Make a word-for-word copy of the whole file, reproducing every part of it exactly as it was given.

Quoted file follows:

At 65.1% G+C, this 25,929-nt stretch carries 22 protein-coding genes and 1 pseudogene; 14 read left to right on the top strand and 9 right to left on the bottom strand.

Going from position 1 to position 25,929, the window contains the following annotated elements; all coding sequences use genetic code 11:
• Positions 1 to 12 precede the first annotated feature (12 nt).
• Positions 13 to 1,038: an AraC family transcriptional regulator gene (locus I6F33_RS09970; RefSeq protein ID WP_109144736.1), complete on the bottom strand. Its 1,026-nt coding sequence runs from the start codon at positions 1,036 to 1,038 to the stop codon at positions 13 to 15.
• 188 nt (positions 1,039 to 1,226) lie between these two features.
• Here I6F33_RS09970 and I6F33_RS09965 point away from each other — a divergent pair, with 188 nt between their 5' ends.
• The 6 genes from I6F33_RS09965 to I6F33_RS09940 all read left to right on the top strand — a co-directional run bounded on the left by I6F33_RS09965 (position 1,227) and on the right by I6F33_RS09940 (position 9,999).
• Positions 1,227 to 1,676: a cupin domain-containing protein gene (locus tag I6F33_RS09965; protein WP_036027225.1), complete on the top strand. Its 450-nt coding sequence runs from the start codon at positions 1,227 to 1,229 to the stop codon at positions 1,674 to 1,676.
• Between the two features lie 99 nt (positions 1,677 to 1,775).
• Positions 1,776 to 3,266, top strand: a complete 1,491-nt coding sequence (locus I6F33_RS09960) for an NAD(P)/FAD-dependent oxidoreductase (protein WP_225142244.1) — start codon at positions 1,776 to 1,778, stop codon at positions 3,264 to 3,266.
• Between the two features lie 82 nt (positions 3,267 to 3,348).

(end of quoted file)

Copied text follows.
At 65.1% G+C, this 25,929-nt stretch carries 22 protein-coding genes and 1 pseudogene; 14 read left to right on the top strand and 9 right to left on the bottom strand.

Going from position 1 to position 25,929, the window contains the following annotated elements; all coding sequences use genetic code 11:
• Positions 1 to 12 precede the first annotated feature (12 nt).
• Positions 13 to 1,038: an AraC family transcriptional regulator gene (locus I6F33_RS09970; RefSeq protein ID WP_109144736.1), complete on the bottom strand. Its 1,026-nt coding sequence runs from the start codon at positions 1,036 to 1,038 to the stop codon at positions 13 to 15.
• 188 nt (positions 1,039 to 1,226) lie between these two features.
• Here I6F33_RS09970 and I6F33_RS09965 point away from each other — a divergent pair, with 188 nt between their 5' ends.
• The 6 genes from I6F33_RS09965 to I6F33_RS09940 all read left to right on the top strand — a co-directional run bounded on the left by I6F33_RS09965 (position 1,227) and on the right by I6F33_RS09940 (position 9,999).
• Positions 1,227 to 1,676: a cupin domain-containing protein gene (locus tag I6F33_RS09965; protein WP_036027225.1), complete on the top strand. Its 450-nt coding sequence runs from the start codon at positions 1,227 to 1,229 to the stop codon at positions 1,674 to 1,676.
• Between the two features lie 99 nt (positions 1,677 to 1,775).
• Positions 1,776 to 3,266, top strand: a complete 1,491-nt coding sequence (locus I6F33_RS09960) for an NAD(P)/FAD-dependent oxidoreductase (protein WP_225142244.1) — start codon at positions 1,776 to 1,778, stop codon at positions 3,264 to 3,266.
• Between the two features lie 82 nt (positions 3,267 to 3,348).